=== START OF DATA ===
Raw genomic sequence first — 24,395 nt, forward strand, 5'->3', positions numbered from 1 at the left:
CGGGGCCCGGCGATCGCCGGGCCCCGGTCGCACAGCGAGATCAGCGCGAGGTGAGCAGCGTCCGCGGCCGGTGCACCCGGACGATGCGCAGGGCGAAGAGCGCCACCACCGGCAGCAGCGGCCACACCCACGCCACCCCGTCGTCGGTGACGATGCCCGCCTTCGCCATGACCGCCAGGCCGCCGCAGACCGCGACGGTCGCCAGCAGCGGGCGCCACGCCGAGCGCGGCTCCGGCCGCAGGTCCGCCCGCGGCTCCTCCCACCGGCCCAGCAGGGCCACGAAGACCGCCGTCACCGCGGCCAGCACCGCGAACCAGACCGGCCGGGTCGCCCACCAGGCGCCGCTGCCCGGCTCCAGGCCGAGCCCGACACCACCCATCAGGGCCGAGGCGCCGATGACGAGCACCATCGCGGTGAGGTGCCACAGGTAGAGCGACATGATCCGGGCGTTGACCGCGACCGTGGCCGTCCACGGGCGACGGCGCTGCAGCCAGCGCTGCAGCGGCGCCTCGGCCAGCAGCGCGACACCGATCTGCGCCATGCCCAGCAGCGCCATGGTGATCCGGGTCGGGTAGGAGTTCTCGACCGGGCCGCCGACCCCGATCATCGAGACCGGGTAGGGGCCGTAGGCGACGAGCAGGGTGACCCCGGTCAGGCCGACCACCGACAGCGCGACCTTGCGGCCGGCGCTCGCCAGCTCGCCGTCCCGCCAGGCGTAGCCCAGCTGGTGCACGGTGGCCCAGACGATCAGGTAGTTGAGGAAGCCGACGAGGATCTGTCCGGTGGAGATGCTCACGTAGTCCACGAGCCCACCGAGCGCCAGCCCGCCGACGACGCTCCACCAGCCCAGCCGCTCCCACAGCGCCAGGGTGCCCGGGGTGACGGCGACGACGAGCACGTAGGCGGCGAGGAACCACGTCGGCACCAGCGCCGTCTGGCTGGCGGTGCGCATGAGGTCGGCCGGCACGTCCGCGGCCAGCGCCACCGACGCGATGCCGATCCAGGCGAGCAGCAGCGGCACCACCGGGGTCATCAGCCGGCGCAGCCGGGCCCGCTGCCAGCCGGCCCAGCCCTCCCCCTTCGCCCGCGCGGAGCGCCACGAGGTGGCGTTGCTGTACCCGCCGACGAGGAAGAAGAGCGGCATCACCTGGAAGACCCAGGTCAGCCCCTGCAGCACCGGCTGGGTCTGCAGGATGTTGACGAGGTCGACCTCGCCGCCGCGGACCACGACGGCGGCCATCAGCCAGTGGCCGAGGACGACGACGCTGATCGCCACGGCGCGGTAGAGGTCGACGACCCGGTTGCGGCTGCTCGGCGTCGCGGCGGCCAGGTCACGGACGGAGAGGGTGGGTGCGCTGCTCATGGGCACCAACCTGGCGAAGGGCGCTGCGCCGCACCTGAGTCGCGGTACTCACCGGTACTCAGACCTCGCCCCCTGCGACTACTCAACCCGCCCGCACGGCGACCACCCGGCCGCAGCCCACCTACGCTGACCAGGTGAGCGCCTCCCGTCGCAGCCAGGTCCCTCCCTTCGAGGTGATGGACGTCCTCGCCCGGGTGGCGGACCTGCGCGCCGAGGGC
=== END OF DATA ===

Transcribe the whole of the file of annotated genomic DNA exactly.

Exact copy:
Raw genomic sequence first — 24,395 nt, forward strand, 5'->3', positions numbered from 1 at the left:
CGGGGCCCGGCGATCGCCGGGCCCCGGTCGCACAGCGAGATCAGCGCGAGGTGAGCAGCGTCCGCGGCCGGTGCACCCGGACGATGCGCAGGGCGAAGAGCGCCACCACCGGCAGCAGCGGCCACACCCACGCCACCCCGTCGTCGGTGACGATGCCCGCCTTCGCCATGACCGCCAGGCCGCCGCAGACCGCGACGGTCGCCAGCAGCGGGCGCCACGCCGAGCGCGGCTCCGGCCGCAGGTCCGCCCGCGGCTCCTCCCACCGGCCCAGCAGGGCCACGAAGACCGCCGTCACCGCGGCCAGCACCGCGAACCAGACCGGCCGGGTCGCCCACCAGGCGCCGCTGCCCGGCTCCAGGCCGAGCCCGACACCACCCATCAGGGCCGAGGCGCCGATGACGAGCACCATCGCGGTGAGGTGCCACAGGTAGAGCGACATGATCCGGGCGTTGACCGCGACCGTGGCCGTCCACGGGCGACGGCGCTGCAGCCAGCGCTGCAGCGGCGCCTCGGCCAGCAGCGCGACACCGATCTGCGCCATGCCCAGCAGCGCCATGGTGATCCGGGTCGGGTAGGAGTTCTCGACCGGGCCGCCGACCCCGATCATCGAGACCGGGTAGGGGCCGTAGGCGACGAGCAGGGTGACCCCGGTCAGGCCGACCACCGACAGCGCGACCTTGCGGCCGGCGCTCGCCAGCTCGCCGTCCCGCCAGGCGTAGCCCAGCTGGTGCACGGTGGCCCAGACGATCAGGTAGTTGAGGAAGCCGACGAGGATCTGTCCGGTGGAGATGCTCACGTAGTCCACGAGCCCACCGAGCGCCAGCCCGCCGACGACGCTCCACCAGCCCAGCCGCTCCCACAGCGCCAGGGTGCCCGGGGTGACGGCGACGACGAGCACGTAGGCGGCGAGGAACCACGTCGGCACCAGCGCCGTCTGGCTGGCGGTGCGCATGAGGTCGGCCGGCACGTCCGCGGCCAGCGCCACCGACGCGATGCCGATCCAGGCGAGCAGCAGCGGCACCACCGGGGTCATCAGCCGGCGCAGCCGGGCCCGCTGCCAGCCGGCCCAGCCCTCCCCCTTCGCCCGCGCGGAGCGCCACGAGGTGGCGTTGCTGTACCCGCCGACGAGGAAGAAGAGCGGCATCACCTGGAAGACCCAGGTCAGCCCCTGCAGCACCGGCTGGGTCTGCAGGATGTTGACGAGGTCGACCTCGCCGCCGCGGACCACGACGGCGGCCATCAGCCAGTGGCCGAGGACGACGACGCTGATCGCCACGGCGCGGTAGAGGTCGACGACCCGGTTGCGGCTGCTCGGCGTCGCGGCGGCCAGGTCACGGACGGAGAGGGTGGGTGCGCTGCTCATGGGCACCAACCTGGCGAAGGGCGCTGCGCCGCACCTGAGTCGCGGTACTCACCGGTACTCAGACCTCGCCCCCTGCGACTACTCAACCCGCCCGCACGGCGACCACCCGGCCGCAGCCCACCTACGCTGACCAGGTGAGCGCCTCCCGTCGCAGCCAGGTCCCTCCCTTCGAGGTGATGGACGTCCTCGCCCGGGTGGCGGACCTGCGCGCCGAGGGC